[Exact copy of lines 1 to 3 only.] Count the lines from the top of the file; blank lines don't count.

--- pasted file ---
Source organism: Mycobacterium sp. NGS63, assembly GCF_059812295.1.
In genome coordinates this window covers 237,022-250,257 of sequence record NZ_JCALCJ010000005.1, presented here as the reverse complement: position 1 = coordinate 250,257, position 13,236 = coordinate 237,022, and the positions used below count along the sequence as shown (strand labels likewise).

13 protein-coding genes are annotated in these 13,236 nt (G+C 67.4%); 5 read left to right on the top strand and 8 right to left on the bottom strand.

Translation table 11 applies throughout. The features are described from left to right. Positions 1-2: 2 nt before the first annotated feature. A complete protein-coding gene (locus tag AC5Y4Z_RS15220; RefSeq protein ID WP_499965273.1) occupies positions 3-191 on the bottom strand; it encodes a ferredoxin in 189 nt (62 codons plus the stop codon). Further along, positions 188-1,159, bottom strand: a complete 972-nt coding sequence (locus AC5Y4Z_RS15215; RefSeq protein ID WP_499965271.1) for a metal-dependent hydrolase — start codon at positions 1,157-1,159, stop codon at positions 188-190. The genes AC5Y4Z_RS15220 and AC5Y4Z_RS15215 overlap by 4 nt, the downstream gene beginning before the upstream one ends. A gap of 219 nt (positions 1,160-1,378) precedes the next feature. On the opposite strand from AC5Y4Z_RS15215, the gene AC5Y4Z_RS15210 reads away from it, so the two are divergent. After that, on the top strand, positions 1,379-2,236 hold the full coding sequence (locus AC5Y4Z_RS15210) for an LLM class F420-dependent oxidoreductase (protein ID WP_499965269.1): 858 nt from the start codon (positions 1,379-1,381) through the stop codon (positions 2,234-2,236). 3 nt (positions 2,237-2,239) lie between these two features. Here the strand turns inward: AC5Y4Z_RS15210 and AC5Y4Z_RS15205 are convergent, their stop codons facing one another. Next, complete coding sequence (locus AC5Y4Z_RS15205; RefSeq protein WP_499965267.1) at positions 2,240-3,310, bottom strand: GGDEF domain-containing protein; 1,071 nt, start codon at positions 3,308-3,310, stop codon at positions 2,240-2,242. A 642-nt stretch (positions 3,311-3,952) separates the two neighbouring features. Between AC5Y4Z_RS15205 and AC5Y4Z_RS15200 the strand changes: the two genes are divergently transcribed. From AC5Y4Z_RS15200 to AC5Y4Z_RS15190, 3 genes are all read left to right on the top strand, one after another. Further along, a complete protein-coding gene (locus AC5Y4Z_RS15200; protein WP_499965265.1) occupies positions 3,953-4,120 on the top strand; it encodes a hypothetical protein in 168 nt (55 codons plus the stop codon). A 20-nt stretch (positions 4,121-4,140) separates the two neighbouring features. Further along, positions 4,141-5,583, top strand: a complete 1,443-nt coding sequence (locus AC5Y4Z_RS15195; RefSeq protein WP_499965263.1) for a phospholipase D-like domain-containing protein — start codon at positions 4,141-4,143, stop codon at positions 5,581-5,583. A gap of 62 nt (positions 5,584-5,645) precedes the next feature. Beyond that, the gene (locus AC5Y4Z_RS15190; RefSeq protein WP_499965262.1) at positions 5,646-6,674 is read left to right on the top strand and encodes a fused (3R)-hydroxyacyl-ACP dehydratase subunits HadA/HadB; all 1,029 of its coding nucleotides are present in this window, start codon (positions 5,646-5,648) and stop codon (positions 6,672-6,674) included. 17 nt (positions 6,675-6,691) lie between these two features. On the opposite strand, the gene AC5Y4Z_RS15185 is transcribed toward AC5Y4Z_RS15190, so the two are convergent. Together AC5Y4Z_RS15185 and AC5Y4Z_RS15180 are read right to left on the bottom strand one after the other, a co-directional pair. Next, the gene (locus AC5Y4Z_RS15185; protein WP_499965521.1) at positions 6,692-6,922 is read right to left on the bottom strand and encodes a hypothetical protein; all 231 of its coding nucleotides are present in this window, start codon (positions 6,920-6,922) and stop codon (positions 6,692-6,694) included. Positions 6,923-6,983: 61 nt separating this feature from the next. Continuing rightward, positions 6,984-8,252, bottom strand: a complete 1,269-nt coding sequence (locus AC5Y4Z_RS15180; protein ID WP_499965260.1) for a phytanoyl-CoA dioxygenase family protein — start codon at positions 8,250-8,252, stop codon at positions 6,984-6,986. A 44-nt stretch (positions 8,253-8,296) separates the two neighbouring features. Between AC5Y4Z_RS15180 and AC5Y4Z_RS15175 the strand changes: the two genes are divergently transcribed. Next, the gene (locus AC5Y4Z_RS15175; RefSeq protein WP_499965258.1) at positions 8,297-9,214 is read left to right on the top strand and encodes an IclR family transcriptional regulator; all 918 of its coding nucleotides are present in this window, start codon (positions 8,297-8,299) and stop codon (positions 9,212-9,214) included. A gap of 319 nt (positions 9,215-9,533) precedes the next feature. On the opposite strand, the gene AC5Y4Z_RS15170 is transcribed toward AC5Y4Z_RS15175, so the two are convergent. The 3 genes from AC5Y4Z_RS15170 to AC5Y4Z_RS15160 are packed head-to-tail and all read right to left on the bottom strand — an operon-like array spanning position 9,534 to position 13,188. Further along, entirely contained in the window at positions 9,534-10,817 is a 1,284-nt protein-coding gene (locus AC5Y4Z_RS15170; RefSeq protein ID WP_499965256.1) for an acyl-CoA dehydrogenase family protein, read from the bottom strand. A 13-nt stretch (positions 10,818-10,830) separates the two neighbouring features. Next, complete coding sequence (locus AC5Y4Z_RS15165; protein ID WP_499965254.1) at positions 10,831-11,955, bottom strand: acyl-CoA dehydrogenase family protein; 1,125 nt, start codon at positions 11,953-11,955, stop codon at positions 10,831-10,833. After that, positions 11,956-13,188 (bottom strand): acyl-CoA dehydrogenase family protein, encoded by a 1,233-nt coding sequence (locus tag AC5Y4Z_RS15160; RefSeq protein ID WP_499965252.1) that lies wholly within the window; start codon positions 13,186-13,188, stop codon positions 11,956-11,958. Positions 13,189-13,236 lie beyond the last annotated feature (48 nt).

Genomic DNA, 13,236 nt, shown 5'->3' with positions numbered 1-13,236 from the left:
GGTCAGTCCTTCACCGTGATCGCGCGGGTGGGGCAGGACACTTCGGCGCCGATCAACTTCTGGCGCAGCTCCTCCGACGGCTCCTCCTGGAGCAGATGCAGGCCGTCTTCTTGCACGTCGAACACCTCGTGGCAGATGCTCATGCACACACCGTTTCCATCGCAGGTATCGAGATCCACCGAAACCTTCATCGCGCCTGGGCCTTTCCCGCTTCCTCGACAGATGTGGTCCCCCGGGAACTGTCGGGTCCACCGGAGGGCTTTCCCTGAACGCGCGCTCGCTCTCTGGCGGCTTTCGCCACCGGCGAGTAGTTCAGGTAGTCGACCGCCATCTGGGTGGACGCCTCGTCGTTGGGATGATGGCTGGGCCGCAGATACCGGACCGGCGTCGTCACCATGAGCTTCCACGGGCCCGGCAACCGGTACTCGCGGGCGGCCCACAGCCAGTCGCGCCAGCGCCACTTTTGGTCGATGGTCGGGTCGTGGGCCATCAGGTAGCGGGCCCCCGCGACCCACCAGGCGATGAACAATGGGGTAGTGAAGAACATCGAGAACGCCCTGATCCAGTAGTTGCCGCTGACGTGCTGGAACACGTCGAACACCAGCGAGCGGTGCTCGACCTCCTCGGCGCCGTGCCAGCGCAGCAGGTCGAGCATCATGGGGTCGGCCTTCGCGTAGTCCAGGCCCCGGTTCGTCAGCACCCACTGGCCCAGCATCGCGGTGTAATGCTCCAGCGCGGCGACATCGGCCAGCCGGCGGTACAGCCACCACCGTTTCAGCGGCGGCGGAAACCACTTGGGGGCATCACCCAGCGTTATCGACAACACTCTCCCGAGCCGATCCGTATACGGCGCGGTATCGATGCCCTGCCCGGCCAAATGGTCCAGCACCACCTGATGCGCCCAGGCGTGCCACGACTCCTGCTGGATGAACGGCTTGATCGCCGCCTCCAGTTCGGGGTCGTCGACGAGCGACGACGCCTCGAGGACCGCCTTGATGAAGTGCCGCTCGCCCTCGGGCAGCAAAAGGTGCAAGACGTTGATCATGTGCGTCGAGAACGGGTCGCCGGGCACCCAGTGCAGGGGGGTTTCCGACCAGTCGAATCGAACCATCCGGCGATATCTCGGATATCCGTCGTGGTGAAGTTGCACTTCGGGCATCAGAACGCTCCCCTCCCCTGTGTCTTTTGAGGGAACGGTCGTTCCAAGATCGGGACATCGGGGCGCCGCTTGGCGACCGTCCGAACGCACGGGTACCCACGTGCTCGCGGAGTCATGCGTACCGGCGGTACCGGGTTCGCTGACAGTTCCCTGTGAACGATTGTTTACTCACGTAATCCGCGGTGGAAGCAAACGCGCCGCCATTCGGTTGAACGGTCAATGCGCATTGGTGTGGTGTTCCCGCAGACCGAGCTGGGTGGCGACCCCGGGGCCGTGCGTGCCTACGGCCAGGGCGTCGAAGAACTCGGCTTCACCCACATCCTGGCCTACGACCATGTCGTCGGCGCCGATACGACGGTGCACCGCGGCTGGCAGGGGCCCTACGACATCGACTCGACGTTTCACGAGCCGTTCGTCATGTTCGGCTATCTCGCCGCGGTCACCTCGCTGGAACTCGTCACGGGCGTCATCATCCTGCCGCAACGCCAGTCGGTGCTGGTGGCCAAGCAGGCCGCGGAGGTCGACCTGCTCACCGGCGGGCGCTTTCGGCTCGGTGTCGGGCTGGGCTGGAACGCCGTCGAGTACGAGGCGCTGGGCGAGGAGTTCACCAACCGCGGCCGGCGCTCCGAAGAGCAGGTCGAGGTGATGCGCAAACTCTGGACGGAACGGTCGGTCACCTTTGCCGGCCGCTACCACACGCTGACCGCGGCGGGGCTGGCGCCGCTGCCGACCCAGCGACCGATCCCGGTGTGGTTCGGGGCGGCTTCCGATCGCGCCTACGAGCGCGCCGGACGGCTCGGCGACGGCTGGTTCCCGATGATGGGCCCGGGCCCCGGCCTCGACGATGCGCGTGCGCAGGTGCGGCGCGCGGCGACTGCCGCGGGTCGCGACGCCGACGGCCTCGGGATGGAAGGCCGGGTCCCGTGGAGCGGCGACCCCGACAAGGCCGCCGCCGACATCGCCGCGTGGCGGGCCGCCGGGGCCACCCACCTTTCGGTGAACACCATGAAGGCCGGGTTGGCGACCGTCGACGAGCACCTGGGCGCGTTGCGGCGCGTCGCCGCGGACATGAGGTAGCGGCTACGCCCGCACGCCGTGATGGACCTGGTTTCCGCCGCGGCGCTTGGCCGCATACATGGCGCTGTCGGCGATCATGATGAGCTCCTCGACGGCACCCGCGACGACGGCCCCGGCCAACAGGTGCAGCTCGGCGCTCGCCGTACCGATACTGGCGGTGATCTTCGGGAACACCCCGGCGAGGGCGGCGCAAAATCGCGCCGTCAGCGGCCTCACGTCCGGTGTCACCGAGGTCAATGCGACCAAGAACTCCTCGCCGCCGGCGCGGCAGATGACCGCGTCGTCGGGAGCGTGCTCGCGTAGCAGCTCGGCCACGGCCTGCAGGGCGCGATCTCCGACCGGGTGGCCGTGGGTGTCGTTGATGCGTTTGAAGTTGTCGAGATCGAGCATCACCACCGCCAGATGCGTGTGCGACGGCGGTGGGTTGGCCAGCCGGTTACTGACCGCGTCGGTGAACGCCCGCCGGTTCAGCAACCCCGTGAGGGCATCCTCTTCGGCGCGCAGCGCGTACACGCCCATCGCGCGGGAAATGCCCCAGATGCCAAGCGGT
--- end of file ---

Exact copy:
Source organism: Mycobacterium sp. NGS63, assembly GCF_059812295.1.
In genome coordinates this window covers 237,022-250,257 of sequence record NZ_JCALCJ010000005.1, presented here as the reverse complement: position 1 = coordinate 250,257, position 13,236 = coordinate 237,022, and the positions used below count along the sequence as shown (strand labels likewise).

13 protein-coding genes are annotated in these 13,236 nt (G+C 67.4%); 5 read left to right on the top strand and 8 right to left on the bottom strand.